“I knew that it was pre-college. I knew I was never going to go to college. That was a fact. I was never going to go to college, so, I wasn’t gonna (take the class),” Kollenberg said.
But he was surrounded by a group of friends with whom he had taken so many other classes, and through peer-pressure they convinced him that he “wasn’t going to amount to nothing” without it.
“I found out I liked it. It was logical. It was the most logical course I ever had,” he said.
A few months out of high school and after having moved to Chicago for work, Kollenberg received his draft notice.
He enlisted in the Army Air Corps, choosing it because his older brother, Harold, had gone into it before him.
He enlisted on October 15, 1942. His military record notes that he was a five-foot-eight, blond-haired, blue-eyed, 20-year-old employed as an “order writer” in civilian life.
He was channeled into becoming a navigator, which appeared to suit his mathematics abilities.
Kollenberg explained what happened on his final exam. He, a pilot, an instructor and two other students being tested all went up in a plane. The students were tasked with trying to locate a bridge in northern Louisiana – in the dark.
“It was the middle of May, and it happened to be a very clear night. Not a cloud in the sky. Lucky Joe,” he said with a laugh.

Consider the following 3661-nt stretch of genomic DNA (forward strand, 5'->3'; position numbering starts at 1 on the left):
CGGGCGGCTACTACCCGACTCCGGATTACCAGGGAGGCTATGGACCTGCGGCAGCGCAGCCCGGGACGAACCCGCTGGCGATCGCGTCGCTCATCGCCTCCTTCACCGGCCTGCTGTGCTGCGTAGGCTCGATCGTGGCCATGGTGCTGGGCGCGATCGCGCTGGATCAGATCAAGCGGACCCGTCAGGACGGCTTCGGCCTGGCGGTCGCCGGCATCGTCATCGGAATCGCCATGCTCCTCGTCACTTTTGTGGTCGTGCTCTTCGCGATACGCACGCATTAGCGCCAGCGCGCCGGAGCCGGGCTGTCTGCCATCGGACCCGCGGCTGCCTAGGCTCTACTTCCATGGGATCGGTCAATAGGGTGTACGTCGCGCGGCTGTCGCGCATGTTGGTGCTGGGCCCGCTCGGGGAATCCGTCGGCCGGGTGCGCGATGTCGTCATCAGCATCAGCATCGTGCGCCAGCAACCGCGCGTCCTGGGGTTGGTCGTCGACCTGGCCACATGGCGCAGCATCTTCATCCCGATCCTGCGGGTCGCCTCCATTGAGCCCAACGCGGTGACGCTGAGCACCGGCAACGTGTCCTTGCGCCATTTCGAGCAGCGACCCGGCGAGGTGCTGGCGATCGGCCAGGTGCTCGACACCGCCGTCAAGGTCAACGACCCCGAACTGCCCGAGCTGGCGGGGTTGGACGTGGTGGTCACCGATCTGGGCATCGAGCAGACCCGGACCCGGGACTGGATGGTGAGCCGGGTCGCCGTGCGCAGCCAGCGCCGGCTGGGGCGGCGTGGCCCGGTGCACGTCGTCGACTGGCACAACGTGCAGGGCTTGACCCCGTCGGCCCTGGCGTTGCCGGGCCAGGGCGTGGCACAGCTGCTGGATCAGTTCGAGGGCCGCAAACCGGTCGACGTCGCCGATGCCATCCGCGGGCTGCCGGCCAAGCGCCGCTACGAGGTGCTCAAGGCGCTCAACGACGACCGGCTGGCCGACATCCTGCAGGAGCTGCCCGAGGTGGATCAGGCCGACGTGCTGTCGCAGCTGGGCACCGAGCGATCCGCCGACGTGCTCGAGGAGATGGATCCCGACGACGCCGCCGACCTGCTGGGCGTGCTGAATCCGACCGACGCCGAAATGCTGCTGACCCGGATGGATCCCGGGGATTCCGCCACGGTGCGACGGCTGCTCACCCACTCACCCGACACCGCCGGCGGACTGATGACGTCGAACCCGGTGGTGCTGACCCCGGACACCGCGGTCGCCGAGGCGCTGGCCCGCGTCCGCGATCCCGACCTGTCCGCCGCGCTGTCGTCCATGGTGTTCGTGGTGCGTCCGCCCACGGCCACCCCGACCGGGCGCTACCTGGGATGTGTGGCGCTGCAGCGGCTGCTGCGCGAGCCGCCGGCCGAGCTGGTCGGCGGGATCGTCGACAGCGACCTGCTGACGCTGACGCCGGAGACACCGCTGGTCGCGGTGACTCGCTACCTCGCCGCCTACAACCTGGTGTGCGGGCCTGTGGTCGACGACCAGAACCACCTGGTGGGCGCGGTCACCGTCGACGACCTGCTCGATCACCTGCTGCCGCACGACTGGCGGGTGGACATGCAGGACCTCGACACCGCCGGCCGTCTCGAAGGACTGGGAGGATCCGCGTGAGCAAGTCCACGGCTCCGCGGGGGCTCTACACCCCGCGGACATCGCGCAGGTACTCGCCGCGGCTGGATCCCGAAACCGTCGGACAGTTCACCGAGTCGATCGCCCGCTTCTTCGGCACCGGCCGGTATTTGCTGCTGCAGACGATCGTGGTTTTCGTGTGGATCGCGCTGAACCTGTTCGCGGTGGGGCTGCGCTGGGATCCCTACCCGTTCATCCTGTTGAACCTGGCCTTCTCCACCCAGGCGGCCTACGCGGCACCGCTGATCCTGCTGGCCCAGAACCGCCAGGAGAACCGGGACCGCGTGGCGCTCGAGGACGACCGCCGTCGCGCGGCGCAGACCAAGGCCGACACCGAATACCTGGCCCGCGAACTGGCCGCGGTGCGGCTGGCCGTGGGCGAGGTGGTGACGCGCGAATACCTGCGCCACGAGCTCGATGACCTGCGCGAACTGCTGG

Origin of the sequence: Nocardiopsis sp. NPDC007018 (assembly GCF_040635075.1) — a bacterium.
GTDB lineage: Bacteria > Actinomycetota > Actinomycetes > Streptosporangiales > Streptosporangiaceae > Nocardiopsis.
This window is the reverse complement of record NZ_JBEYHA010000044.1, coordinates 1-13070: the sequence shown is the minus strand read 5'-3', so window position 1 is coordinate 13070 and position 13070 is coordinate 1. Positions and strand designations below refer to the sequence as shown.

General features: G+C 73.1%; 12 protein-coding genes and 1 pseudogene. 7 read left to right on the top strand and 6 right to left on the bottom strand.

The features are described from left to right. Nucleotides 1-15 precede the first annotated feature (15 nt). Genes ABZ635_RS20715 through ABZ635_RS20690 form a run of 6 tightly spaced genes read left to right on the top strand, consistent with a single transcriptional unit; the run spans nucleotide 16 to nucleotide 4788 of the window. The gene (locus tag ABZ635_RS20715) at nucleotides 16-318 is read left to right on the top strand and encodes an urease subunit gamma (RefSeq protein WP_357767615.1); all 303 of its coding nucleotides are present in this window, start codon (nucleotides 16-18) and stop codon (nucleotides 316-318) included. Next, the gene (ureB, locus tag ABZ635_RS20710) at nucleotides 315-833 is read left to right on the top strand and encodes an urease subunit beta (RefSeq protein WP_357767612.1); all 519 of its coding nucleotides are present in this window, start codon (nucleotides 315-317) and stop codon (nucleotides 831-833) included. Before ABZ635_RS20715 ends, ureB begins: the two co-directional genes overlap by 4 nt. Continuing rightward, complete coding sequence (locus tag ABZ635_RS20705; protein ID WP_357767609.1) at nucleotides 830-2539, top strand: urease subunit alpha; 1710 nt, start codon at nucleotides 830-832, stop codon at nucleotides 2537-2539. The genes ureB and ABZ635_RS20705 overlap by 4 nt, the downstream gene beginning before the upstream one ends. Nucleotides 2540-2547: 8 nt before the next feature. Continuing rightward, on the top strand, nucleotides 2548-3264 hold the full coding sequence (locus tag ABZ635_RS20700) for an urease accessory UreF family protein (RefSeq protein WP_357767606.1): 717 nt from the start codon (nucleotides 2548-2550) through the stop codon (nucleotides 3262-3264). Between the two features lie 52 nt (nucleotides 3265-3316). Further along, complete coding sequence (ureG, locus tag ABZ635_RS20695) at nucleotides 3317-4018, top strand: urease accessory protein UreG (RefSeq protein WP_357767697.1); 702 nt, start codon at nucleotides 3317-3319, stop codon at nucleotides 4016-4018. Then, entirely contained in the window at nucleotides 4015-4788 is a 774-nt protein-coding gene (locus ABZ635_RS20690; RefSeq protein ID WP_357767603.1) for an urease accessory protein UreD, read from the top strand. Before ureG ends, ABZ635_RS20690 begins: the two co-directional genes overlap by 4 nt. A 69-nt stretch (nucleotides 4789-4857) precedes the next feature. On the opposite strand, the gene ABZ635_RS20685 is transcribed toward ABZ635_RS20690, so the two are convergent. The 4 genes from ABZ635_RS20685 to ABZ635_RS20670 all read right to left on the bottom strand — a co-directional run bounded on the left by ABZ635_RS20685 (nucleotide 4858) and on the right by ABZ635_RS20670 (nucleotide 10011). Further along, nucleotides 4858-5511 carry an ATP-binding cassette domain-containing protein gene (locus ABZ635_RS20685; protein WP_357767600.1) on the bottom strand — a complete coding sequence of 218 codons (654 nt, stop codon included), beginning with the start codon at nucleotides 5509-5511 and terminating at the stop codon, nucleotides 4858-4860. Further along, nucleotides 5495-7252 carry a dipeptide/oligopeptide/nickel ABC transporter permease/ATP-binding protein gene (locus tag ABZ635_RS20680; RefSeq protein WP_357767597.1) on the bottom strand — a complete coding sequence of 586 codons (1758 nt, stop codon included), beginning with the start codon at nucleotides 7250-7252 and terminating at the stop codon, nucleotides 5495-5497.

“I had a chart all made out – that was part of it. I was to take readings on the stars, and then I had to do the work (calculations.) The work was very, very similar to the mathematics (from high school), so that was a snap. And I got the line, and I put it on the chart, and it fell right on that line. Wasn’t to the left. Wasn’t to the right.”
That’s how he determined how far the plane had gone, and how fast they were going, so all he had to do was figure out how much time it would take to get to the bridge.
“When we got to the estimated time of arrival, I went up front and all I saw was black. Absolute black.”
It was then that the instructor told the pilot to make a left turn. As the plane banked, Kollenberg could see the ground outside of the window.
“We were right smack dab over that bridge,” he said.
Not only did he earn an “A,” he scored what was considered a “perfect mission.”